Symbian, based in London, said it will develop software that lets Symbian phones work with Microsoft Exchange Server 2003 e-mail, calendar, contacts and other personal-information tools, then make it available to Symbian licensees.
Licensing terms were not disclosed.
Both companies say the deal is meant to help sell moreto corporate clientele. These handsets are known as smart phones because they have advanced capabilities such as word processing. Symbian is closely aligned with the smart-phone plans of Fujitsu and Nokia. Nokia is a part owner of Symbian.
"Symbian and Microsoft together are significantly expanding the number of customers who can directly access their corporate e-mail and (other) data from wireless devices," Dave Thompson, vice president of Microsoft's Exchange Server Product Group, said in a statement.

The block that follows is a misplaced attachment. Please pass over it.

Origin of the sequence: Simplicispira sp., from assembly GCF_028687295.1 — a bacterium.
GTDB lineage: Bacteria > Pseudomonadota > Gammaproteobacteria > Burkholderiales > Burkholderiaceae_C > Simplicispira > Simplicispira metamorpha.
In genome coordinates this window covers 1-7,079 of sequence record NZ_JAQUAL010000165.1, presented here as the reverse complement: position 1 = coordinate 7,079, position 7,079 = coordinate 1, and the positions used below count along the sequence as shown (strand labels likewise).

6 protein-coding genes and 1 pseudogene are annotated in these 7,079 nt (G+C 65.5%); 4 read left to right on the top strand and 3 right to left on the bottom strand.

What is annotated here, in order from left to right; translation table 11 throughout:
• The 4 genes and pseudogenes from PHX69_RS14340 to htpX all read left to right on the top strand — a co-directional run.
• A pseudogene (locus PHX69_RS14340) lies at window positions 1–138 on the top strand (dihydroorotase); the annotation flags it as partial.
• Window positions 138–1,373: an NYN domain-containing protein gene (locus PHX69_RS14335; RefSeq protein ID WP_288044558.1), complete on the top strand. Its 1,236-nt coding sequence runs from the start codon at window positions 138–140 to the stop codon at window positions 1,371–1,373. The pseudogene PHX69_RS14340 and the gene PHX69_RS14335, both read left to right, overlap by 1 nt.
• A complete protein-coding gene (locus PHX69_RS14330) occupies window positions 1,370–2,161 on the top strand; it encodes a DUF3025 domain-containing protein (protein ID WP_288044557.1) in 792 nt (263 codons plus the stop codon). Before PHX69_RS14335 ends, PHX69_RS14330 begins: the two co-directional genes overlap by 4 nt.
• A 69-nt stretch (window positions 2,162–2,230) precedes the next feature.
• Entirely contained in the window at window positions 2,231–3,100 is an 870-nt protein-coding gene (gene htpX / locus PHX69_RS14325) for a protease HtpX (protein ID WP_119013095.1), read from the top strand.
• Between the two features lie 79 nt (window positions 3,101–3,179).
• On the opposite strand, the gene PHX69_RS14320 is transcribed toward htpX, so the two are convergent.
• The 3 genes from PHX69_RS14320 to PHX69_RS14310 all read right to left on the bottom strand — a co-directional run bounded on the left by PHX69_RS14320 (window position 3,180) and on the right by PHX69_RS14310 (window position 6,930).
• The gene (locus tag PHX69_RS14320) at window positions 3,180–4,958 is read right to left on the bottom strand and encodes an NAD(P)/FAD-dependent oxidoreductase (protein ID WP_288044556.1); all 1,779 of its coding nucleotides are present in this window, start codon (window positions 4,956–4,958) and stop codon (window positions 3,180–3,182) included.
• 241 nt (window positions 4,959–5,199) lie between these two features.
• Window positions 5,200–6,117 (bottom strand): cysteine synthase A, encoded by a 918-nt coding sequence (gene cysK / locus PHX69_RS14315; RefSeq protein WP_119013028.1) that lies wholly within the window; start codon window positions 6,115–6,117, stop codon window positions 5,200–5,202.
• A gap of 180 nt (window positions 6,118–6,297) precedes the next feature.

"This will help all Symbian OS licensees meet the needs of the enterprise market," Marit Doving, a Symbian executive vice president, said in statement.
But the deal is also an extraordinary development signaling a possible detente between the two companies vying to control the market for software to power smart phones. Those devices make up an indiscernible percentage of today's 1.2 billion cell phones, but they're expected to become more prevalent by the end of the decade. For now, Symbian dominates the market, mainly because Microsoft has had trouble generating interest for its phone software at No. 1 handset maker Nokia and others.
The deal also shows how Microsoft is willing to work more closely with Nokia, which has been hesitant to get too close to a company it sees as an outsider from the PC-centric world.